Enemy On Our Shores (No. 211)
A devastating aquatic invasive species is threatening Montana waterways.
In 2016, one of the most devastating invasive species in the world was detected in a handful of Montana waterbodies for the first time. The evidence of non-native mussel larvae in Tiber and Canyon Ferry reservoirs prompted a statewide emergency response as stakeholders rushed to combat the aquatic enemy. Invasive zebra and quagga mussels, which are native to eastern Europe, have already wreaked havoc on the Great Lakes and spread throughout the majority of the U.S., except for Wyoming, Idaho, Washington and Oregon.
The tiny invasive species can inflict colossal destruction and scientists and lawmakers agree that an infestation of zebra or quagga mussels is the single greatest threat to Montana’s lakes and rivers. In this half-hour documentary, News and Public Affairs producer Beth Saboe examines the potential economic and ecological devastation the aquatic pest can cause by fouling boats, docks, beaches and clogging hydroelectric intake systems and irrigation pipes. It’s estimated that zebra and quagga mussels cause $1 billion in damage each year to dams and other water-dependant industries. An invasion in Montana could mean higher electricity prices, lower property values, reduced fish populations and a potentially harmful hit to the outdoor recreation industry, which is now the state’s number one economic driver.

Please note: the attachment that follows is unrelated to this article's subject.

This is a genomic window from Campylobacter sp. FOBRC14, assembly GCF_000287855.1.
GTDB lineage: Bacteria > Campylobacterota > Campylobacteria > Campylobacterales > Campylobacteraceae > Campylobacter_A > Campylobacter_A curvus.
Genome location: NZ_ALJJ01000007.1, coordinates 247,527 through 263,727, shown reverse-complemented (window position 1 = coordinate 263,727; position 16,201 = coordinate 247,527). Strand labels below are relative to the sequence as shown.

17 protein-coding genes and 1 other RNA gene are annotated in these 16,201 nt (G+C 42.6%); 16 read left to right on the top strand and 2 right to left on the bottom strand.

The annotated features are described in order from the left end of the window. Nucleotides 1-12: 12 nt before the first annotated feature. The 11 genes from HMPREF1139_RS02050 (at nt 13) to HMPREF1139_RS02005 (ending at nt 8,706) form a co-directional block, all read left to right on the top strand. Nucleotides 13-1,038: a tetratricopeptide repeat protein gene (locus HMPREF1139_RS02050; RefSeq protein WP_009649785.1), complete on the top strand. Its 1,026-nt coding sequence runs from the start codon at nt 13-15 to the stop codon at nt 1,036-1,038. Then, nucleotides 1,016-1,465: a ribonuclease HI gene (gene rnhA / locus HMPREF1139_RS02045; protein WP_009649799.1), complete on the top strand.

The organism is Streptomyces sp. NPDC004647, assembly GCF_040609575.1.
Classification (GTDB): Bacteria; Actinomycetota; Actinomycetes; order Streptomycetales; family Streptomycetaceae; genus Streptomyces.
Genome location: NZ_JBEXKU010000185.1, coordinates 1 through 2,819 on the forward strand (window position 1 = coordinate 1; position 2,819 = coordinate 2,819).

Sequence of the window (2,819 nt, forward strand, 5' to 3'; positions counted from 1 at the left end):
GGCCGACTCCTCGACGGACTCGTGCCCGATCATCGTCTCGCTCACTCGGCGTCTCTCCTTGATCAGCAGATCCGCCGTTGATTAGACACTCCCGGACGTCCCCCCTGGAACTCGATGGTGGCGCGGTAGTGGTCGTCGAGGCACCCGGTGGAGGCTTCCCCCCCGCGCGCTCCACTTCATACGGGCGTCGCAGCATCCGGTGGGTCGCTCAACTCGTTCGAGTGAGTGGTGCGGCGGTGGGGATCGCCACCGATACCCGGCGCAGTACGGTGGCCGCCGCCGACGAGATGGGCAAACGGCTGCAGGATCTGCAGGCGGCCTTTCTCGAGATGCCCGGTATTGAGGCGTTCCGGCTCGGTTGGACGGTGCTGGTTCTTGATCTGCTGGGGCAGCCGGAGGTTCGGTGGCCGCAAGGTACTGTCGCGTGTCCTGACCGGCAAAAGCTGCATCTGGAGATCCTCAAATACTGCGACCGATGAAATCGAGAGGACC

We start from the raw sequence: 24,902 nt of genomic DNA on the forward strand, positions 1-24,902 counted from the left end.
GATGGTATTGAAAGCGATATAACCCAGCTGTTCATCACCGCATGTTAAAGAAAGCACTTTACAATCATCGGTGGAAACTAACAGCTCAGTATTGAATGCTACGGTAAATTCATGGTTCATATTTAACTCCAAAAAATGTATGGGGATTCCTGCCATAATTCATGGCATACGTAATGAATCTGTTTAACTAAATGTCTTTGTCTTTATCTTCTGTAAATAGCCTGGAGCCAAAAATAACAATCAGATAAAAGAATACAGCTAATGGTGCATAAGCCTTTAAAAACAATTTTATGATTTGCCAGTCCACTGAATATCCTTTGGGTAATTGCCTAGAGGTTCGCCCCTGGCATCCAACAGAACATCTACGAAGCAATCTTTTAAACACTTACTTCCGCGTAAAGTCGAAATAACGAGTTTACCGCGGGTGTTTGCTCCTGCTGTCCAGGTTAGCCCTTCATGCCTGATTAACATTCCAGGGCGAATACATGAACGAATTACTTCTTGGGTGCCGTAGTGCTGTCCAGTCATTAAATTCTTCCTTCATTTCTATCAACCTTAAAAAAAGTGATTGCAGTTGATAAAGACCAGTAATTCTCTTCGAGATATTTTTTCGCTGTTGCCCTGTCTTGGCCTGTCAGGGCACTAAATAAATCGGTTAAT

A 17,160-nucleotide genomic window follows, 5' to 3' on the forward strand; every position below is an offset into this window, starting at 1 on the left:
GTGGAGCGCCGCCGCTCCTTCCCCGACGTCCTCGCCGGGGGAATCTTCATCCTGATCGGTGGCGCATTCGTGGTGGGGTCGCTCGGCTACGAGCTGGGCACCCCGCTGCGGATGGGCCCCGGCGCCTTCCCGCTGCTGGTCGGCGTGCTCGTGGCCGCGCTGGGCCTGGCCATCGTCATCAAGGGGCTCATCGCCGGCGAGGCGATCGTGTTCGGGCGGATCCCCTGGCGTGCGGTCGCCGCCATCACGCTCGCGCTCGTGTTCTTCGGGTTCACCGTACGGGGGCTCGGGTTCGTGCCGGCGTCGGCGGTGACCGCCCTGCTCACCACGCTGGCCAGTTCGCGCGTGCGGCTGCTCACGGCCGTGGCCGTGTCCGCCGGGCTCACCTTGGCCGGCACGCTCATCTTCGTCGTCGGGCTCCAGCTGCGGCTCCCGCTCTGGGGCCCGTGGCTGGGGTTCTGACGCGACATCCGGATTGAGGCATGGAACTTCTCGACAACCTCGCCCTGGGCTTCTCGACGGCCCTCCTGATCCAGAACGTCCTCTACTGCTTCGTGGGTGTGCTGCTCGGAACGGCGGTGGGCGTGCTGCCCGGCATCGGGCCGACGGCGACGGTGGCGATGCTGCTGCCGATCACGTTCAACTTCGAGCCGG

“Enemy on our Shores” also explores what state and tribal governments are doing to try to stop the aquatic invasive species from spreading like wildfire. From mandatory boat inspections to new early detection techniques, authorities are sounding alarm bells and asking for an “all-hands-on-deck” approach. Pressure to stop the mussels from crossing the continental divide and further invading Montana’s waterways is also mounting from outside the state. Western Montana is home to the headwaters of the Columbia River watershed, which is the last mussel-free watershed in the lower 48 states and a vital waterway for Idaho, Washington and Oregon.